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Jordanian Youth: Effective Drivers for Social Change

by on July 31, 2010

I was born in Tehran, Iran in 1981. My parents brought me to the United States for a better life when I was around 13 months of age. My younger brother was born in Philadelphia, and both him and I identify as second-generation Iranian-Americans. My parents did a great job of teaching us about our culture while raising us in suburban Maryland – all the while accepting the American culture that we inhabited.

They also taught me the importance of having strong morals, what’s wrong v. right, and standing up for what we believe. So it upsets me when people associate the Middle East with terrorism, honor killings, and violent political uprisings. These are all regular occurrences in the Middle Eastern world, which I feel the media unfairly focuses on far too often. Isn’t it time we switched our focus to the positive? And what better way to do so than through strong voices in social media?

In 2003, Iranian Shirin Ebadi won the Nobel Peace Prize for her efforts in activism, and in women’s and children’s rights. I will never forget the tears running down my mother’s face when she heard the news. It made me realize how far women have come in that region, and the motivational impact it has on my elders that have been through worse times. To think that was 7 years ago makes me wonder why inequality continues to occur at such alarming rates.

Two countries West, similar issues exist in Jordan– especially with human rights. Fourty-two percent of Jordanian women are physically abused. While Ebadi in Iran emerged into the spotlight before social media became popular, Jordan’s Queen Rania emerged recently when social media is in full effect. Her effective use of Twitter has been a primary example of how political leaders use social media for social change in Jordan, and for better world recognition (e.g. the TwisitJordan Campaign).

Despite the negative press in the Middle East, Jordan is making the quickest progress in “westernizing” itself as a country in that region. For example:

1) The press has covered women rising up in the business world and opening public places up to both sexes

2) Ali Dahmash has been using his blog to drive social change. In his words, he “believes that with dialogue we can break barriers and narrow the gap between East and West.”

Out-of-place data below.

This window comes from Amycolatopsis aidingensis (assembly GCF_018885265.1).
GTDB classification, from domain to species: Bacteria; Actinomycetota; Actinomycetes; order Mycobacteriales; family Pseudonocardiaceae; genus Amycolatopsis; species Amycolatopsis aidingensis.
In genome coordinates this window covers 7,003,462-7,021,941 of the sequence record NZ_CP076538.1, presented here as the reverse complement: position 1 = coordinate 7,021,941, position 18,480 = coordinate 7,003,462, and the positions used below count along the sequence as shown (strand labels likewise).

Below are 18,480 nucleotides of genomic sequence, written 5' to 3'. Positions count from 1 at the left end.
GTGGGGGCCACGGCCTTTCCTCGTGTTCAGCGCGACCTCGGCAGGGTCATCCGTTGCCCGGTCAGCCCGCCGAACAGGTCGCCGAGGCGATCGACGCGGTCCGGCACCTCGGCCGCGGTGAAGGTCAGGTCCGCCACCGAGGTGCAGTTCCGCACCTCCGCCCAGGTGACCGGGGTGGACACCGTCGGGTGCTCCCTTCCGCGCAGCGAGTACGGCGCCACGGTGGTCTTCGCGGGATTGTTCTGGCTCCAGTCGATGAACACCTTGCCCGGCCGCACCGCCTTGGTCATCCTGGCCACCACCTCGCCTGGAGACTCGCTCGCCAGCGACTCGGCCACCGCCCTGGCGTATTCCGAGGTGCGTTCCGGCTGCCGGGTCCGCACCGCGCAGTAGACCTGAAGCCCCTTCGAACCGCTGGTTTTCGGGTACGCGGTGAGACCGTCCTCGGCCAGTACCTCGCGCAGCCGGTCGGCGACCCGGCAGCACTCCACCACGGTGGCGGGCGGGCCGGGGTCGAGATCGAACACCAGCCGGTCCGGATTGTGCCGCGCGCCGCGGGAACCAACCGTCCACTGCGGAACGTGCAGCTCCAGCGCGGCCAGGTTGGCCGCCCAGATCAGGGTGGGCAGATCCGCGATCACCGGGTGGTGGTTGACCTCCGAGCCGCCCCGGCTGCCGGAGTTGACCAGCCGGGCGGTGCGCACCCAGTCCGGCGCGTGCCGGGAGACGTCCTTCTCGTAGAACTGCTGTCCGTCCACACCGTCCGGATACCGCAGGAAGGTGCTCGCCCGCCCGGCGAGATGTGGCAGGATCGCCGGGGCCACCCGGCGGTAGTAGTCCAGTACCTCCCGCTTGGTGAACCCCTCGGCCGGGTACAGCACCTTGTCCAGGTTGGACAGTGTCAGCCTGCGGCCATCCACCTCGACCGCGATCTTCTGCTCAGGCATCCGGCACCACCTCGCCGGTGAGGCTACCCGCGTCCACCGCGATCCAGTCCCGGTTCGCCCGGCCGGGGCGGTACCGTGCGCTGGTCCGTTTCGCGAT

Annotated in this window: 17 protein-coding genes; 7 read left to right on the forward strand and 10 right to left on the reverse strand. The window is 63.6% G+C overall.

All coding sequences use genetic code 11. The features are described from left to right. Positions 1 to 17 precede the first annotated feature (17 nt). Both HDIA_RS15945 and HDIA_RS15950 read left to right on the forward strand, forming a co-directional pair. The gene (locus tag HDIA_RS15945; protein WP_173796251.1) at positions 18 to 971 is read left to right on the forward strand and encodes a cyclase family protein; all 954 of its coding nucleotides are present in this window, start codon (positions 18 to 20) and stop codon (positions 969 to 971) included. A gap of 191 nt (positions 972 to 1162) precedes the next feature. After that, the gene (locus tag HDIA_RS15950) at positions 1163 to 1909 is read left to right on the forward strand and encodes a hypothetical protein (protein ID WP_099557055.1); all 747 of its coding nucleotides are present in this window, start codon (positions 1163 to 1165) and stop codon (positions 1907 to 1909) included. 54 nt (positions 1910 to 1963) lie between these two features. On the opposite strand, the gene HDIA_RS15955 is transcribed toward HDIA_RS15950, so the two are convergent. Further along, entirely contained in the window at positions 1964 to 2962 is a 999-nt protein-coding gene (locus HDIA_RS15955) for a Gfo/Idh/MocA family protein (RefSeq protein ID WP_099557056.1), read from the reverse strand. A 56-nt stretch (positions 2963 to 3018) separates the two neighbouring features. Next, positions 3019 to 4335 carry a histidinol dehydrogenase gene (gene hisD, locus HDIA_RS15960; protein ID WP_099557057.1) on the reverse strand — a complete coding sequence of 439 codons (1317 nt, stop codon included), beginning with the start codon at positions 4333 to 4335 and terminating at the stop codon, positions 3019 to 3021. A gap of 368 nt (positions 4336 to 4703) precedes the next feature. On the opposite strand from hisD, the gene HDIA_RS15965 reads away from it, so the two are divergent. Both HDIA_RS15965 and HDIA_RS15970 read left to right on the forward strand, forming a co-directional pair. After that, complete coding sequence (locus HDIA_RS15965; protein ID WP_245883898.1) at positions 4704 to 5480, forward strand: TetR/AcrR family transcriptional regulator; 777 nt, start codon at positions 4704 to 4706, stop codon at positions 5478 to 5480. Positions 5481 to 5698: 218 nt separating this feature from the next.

3) Naseem Tarawnah, who I found particularly interesting, is a 24-year old blogger living in Jordan and reporting on various activism issues, including honor killings.

This last example is where I think Jordanians can improve the most. While online Jordanians like Queen Rania and Ali Dahmash are more well-known and represent the older and more politically active population, Naseem is the perfect example of how the youth can stand up and help shed Jordan (and the entire Middle East) in a better light, globally – AND drive for human rights activism within the country. All by expressing their own genuine voices and opinions.

So where are these voices to drive this social change? Naseem has a comprehensive list of active Jordanian bloggers which provides a range of authors writing about a variety of topics. These bloggers can raise issues such as women’s rights to drive change. Twitter makes it easier than ever to have this conversation in real time.

Jordan is increasingly online and listening. Statistics show a surge in internet usage over the last couple years. According to various online studies, 40% of the Jordanian population (nearly 23 million) is online today, a jump from 18% in 2008.  Two-thirds of the online population are men under the age of 29. This means we need to motivate women online to become more active and strive harder to have their voices heard. If 42% of Jordanian women are abused, where are THEIR voices in calling for social change?

For the time being, though, I think it’s a great start. I truly believe the rest of the Middle East should join Jordan’s lead in communicating with each other and with the rest of the world. Already, American soldiers in Iraq have been blogging their experience since the start of the war, and Iranian youth shared graphic videos and stories during the political uprising of early 2010 (“Where Is My Vote?”).

Much like myself and other Middle Eastersn, Jordanians certainly have the strong morals and stand up for what they believe in a turbulent society. It’s time for Jordanian youth to become leaders in driving social change not only in their country, but also in other Middle Eastern countries.

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From → Jordan

One Comment
  1. Bravo. This was a great post and call to action for youth, while also sharing a very personal story as part of your description for why it matters. You managed to take the relatively well known examples of Queen Rania and not do the easier post just focusing on her, but rather using her efforts and those of others as context for the main point that you really wanted to make in this post about encouraging more youth to share their personal stories online to help change the Western world’s perception of the Middle East. I found your post to be engaging, important and definitely worth sharing. At the end of the day, that’s a perfect combination for a blog post. (5)

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